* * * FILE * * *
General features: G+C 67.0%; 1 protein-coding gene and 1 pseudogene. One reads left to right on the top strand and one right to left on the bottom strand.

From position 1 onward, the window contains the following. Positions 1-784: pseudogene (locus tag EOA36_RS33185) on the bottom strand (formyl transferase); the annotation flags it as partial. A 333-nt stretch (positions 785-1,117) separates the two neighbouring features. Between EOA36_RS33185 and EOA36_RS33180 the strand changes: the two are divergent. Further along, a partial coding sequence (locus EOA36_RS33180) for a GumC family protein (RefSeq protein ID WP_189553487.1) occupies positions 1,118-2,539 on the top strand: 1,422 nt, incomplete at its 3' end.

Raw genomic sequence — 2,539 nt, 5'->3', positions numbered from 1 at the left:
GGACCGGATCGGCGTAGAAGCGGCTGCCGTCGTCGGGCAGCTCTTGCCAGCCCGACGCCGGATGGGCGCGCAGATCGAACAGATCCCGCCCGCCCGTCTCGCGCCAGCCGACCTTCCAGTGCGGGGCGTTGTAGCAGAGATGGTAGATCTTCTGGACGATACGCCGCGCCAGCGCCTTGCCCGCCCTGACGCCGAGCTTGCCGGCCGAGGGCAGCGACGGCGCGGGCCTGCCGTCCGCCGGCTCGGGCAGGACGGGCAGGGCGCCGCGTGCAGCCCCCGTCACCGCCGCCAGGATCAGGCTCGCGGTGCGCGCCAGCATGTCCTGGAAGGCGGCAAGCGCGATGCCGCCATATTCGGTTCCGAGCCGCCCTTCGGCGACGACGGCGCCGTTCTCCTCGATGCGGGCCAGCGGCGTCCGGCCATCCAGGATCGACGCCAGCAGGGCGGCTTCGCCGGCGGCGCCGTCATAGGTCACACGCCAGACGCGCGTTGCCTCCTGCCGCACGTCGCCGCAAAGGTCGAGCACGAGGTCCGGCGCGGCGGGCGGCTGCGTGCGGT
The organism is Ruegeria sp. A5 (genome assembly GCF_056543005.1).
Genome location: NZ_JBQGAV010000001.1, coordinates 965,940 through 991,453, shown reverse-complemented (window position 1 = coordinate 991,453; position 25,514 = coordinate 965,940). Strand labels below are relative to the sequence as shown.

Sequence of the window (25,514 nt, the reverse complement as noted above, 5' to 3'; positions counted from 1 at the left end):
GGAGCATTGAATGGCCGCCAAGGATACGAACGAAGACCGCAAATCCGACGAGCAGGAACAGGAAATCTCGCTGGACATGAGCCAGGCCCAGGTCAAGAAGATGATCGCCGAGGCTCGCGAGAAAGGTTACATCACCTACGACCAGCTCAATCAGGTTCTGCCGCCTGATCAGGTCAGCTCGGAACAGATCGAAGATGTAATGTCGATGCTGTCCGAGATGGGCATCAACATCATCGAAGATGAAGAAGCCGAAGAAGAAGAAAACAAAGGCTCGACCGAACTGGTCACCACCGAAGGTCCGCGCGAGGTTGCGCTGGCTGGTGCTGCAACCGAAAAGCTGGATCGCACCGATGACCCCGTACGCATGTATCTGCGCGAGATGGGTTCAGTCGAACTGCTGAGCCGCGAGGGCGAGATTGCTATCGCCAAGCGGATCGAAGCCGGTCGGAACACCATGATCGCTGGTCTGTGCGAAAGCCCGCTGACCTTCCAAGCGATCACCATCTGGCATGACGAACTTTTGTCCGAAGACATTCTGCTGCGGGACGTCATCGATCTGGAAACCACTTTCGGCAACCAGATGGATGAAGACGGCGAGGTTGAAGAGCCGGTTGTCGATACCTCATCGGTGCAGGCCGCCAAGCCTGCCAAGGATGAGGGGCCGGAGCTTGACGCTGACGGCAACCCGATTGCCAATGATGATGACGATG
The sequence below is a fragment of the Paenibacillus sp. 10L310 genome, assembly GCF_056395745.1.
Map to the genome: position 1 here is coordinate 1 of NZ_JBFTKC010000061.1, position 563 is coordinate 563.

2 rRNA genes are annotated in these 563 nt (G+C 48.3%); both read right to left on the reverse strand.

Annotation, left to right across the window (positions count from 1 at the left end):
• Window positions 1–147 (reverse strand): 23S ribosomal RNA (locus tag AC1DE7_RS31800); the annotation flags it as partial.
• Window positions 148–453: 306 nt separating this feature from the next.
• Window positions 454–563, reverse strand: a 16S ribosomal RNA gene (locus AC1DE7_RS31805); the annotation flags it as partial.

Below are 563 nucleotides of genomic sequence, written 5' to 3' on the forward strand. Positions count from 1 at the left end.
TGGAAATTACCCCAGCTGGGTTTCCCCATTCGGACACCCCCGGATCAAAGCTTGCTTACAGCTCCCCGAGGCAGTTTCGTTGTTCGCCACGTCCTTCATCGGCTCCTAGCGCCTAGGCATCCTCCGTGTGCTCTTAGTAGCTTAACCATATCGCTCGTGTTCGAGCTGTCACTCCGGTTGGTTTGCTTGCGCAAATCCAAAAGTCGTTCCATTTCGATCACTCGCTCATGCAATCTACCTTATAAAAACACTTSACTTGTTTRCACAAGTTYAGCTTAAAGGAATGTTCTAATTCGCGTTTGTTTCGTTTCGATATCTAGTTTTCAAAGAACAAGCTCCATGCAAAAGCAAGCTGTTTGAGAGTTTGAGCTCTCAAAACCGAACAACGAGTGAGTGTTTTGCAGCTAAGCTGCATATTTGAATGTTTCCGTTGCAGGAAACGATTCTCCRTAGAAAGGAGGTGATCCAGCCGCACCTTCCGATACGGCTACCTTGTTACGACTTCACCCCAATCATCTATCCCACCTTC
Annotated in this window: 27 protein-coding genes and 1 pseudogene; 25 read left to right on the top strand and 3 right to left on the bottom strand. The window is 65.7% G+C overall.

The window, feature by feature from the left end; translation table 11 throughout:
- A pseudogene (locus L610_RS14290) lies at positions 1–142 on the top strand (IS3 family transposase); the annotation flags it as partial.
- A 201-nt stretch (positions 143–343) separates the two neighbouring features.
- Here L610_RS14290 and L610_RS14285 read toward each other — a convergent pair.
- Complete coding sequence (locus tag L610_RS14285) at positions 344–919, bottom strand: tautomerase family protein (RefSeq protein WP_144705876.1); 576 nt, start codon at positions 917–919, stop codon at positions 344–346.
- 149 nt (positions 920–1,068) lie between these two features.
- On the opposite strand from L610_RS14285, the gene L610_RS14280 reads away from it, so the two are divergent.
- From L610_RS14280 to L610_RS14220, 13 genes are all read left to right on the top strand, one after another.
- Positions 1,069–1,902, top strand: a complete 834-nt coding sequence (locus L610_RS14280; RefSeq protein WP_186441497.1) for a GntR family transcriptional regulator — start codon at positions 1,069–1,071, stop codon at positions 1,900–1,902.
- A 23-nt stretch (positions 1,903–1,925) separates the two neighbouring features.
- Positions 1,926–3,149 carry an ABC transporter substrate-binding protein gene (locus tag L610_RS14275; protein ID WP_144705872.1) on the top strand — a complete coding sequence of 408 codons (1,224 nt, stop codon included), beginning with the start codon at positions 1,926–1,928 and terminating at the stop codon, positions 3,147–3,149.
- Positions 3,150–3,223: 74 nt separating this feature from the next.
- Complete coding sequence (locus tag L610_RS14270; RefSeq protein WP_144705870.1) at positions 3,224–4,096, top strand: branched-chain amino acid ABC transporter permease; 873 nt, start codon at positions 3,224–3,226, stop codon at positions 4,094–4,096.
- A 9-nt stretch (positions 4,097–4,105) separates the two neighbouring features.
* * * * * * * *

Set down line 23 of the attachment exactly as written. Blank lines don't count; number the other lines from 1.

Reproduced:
- Complete coding sequence (locus tag L610_RS14285) at positions 344–919, bottom strand: tautomerase family protein (RefSeq protein WP_144705876.1); 576 nt, start codon at positions 917–919, stop codon at positions 344–346.